Animal friendships between different species are unique and uncommon, which only serves to increase their cuteness. This is especially true for the relationship between domesticated and wild animals. Like in Wallagrass, Maine, when a dog befriended a family and a newborn moose was abandoned.
A family awoke to the sounds of a young moose crying on the second Saturday in June. The newborn moose and the Lugdon family’s dog developed a connection, even though they had no idea it would happen.
The moose’s story gained popularity after Shannon Lugdon posted a large number of pictures and videos of them on her Facebook page.
The moose’s cries for aid, perhaps directed at its mother, were heard by Shannon and her family. Lugdon posted on Facebook that it happened early on a Saturday, at around five in the morning. But the family opted to wait until the infant walked close to a road later in the day.
To get advice on what to do, Shannon and her family called the local game wardens.
Two outstanding wardens, Adrian and Nick, arrived, and together with them, we helped Miss Maggie return to the creek in the shade, she wrote. She spent the day exploring the area near the brook and going back to where we believe her mother had abandoned her.
She said, “The wardens asked us not to get near her for 24 hours. Animals in the wild frequently leave their young to feed, drink, and rest.
Leo, the family’s dog, was eventually allowed outside by Shannon. Leo was very interested to see what was happening because it was Sunday. For everyone’s benefit, Leo and the newborn moose got along great and immediately became close friends. Shannon’s Facebook profile is filled with images and videos that showcase their wonderful interactions.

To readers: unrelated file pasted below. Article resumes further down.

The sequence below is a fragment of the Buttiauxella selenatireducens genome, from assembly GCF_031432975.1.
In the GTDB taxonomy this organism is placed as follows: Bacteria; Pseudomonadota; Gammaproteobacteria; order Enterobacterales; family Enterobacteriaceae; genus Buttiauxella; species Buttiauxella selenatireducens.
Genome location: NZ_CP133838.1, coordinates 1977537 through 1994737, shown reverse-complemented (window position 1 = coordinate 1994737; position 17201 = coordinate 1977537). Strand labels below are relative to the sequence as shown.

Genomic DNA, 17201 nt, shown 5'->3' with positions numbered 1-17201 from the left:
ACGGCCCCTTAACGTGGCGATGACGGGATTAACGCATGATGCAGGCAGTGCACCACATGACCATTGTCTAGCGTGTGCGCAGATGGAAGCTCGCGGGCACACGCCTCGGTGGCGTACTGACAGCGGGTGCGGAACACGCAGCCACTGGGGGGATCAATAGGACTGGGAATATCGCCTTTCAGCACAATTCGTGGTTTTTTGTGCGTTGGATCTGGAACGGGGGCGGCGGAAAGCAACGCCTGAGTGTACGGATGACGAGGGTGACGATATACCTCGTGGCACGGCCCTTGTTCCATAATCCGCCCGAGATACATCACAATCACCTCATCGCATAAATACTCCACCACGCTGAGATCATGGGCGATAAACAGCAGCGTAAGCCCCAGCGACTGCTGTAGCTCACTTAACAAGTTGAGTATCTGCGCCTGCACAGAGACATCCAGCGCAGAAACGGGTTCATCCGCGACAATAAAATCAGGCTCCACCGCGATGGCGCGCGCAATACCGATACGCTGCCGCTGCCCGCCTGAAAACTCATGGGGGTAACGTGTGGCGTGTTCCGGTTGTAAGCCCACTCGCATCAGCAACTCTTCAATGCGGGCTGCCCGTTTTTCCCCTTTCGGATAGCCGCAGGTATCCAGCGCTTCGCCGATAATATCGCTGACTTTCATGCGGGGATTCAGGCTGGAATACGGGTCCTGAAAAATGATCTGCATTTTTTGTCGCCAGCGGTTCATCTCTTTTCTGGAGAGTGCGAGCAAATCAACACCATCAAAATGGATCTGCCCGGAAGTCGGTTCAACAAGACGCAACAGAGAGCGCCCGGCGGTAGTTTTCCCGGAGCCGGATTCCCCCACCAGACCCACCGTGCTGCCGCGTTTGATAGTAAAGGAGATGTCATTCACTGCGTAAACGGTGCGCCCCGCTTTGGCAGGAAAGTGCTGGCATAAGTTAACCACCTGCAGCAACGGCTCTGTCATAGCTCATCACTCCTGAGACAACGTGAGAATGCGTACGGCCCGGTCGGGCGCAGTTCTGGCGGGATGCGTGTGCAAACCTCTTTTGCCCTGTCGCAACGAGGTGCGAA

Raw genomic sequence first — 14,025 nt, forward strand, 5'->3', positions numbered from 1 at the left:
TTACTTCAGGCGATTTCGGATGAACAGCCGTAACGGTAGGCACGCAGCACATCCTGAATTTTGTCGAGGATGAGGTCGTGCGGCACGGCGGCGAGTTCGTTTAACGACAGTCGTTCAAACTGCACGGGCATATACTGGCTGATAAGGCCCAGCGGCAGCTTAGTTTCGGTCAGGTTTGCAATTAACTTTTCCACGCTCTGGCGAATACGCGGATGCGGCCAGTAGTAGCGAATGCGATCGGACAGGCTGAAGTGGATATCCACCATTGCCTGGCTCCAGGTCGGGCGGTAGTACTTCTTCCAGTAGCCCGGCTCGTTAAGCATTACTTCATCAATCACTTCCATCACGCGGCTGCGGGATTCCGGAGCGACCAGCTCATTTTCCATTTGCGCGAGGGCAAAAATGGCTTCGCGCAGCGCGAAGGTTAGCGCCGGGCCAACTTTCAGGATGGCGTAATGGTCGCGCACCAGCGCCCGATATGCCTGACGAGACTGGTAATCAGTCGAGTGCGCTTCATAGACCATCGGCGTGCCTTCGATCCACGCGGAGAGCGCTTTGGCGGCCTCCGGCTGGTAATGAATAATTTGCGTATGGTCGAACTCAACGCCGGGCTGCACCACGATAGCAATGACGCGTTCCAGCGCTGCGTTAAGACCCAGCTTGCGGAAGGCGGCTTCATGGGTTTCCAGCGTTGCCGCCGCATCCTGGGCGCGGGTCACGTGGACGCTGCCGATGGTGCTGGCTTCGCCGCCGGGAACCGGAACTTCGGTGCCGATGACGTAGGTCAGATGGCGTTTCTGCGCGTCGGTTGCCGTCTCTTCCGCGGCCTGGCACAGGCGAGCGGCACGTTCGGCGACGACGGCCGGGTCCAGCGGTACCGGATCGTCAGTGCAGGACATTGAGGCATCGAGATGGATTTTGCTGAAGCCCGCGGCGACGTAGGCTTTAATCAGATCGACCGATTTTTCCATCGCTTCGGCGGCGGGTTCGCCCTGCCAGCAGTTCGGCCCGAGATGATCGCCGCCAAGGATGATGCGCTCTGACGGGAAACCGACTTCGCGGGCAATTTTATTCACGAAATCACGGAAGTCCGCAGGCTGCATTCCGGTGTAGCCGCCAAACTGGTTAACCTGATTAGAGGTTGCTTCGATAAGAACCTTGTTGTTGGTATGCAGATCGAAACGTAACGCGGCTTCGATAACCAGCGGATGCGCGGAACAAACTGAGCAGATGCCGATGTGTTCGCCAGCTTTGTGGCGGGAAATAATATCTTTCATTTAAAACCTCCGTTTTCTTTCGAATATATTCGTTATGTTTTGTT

As the moose was “affectionate” and “begging for attention,” according to Lugdon, they gave it a milkshake made of grass, clover, and a little bit of milk.
She stated, “Moose can’t have lactose so I only added a little milk.” We switched her to full Lactaid after speaking with a nearby veterinarian.
The Lugdon family was quite appreciative that the two wardens returned to check on the moose on Sunday as well. In Northern Maine, Shannon told McClatchy, “our family promotes outdoor adventures through summer camps and guided hunts at Lugdon Lodge on Eagle Lake.”
A biologist arrived on Monday after the hectic weekend to inspect the wild animal. The moose, according to him, was just six days old and weighed 27 pounds. When everything was ready, the Lugdons gave the moose the name “Miss Maggie” and assisted her in traveling to the Maine Wildlife Park.
The young moose is about to lead a full and contented life, according to the Lugdons, who expressed their happiness that everything worked out.
As always, she remarked, “We are grateful for our outstanding wardens.”